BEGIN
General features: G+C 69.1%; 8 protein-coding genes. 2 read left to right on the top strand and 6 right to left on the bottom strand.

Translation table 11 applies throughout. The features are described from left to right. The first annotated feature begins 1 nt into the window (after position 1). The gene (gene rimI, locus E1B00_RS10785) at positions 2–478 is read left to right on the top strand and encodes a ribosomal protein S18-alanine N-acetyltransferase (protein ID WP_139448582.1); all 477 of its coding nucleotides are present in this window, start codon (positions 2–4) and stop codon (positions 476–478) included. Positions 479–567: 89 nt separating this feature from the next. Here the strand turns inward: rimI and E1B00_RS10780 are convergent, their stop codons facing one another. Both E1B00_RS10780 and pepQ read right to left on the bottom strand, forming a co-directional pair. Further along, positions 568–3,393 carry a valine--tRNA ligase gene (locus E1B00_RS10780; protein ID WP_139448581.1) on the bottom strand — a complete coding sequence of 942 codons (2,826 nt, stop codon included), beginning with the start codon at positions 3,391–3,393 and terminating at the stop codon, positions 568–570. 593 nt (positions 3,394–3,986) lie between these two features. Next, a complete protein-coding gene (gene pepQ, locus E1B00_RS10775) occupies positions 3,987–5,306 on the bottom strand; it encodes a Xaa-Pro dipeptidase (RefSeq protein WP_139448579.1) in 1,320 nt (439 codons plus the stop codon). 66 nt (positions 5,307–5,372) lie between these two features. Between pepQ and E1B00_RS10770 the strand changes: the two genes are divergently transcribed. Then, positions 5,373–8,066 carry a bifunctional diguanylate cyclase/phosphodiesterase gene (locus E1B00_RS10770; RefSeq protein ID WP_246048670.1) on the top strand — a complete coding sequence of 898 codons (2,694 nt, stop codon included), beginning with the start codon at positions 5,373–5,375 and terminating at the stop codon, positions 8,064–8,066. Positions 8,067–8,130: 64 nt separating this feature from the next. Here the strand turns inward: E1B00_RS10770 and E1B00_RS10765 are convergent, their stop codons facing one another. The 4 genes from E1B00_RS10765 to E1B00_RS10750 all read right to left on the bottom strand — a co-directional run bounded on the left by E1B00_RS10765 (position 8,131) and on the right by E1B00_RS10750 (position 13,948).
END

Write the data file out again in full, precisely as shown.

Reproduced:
General features: G+C 69.1%; 8 protein-coding genes. 2 read left to right on the top strand and 6 right to left on the bottom strand.

Translation table 11 applies throughout. The features are described from left to right. The first annotated feature begins 1 nt into the window (after position 1). The gene (gene rimI, locus E1B00_RS10785) at positions 2–478 is read left to right on the top strand and encodes a ribosomal protein S18-alanine N-acetyltransferase (protein ID WP_139448582.1); all 477 of its coding nucleotides are present in this window, start codon (positions 2–4) and stop codon (positions 476–478) included. Positions 479–567: 89 nt separating this feature from the next. Here the strand turns inward: rimI and E1B00_RS10780 are convergent, their stop codons facing one another. Both E1B00_RS10780 and pepQ read right to left on the bottom strand, forming a co-directional pair. Further along, positions 568–3,393 carry a valine--tRNA ligase gene (locus E1B00_RS10780; protein ID WP_139448581.1) on the bottom strand — a complete coding sequence of 942 codons (2,826 nt, stop codon included), beginning with the start codon at positions 3,391–3,393 and terminating at the stop codon, positions 568–570. 593 nt (positions 3,394–3,986) lie between these two features. Next, a complete protein-coding gene (gene pepQ, locus E1B00_RS10775) occupies positions 3,987–5,306 on the bottom strand; it encodes a Xaa-Pro dipeptidase (RefSeq protein WP_139448579.1) in 1,320 nt (439 codons plus the stop codon). 66 nt (positions 5,307–5,372) lie between these two features. Between pepQ and E1B00_RS10770 the strand changes: the two genes are divergently transcribed. Then, positions 5,373–8,066 carry a bifunctional diguanylate cyclase/phosphodiesterase gene (locus E1B00_RS10770; RefSeq protein ID WP_246048670.1) on the top strand — a complete coding sequence of 898 codons (2,694 nt, stop codon included), beginning with the start codon at positions 5,373–5,375 and terminating at the stop codon, positions 8,064–8,066. Positions 8,067–8,130: 64 nt separating this feature from the next. Here the strand turns inward: E1B00_RS10770 and E1B00_RS10765 are convergent, their stop codons facing one another. The 4 genes from E1B00_RS10765 to E1B00_RS10750 all read right to left on the bottom strand — a co-directional run bounded on the left by E1B00_RS10765 (position 8,131) and on the right by E1B00_RS10750 (position 13,948).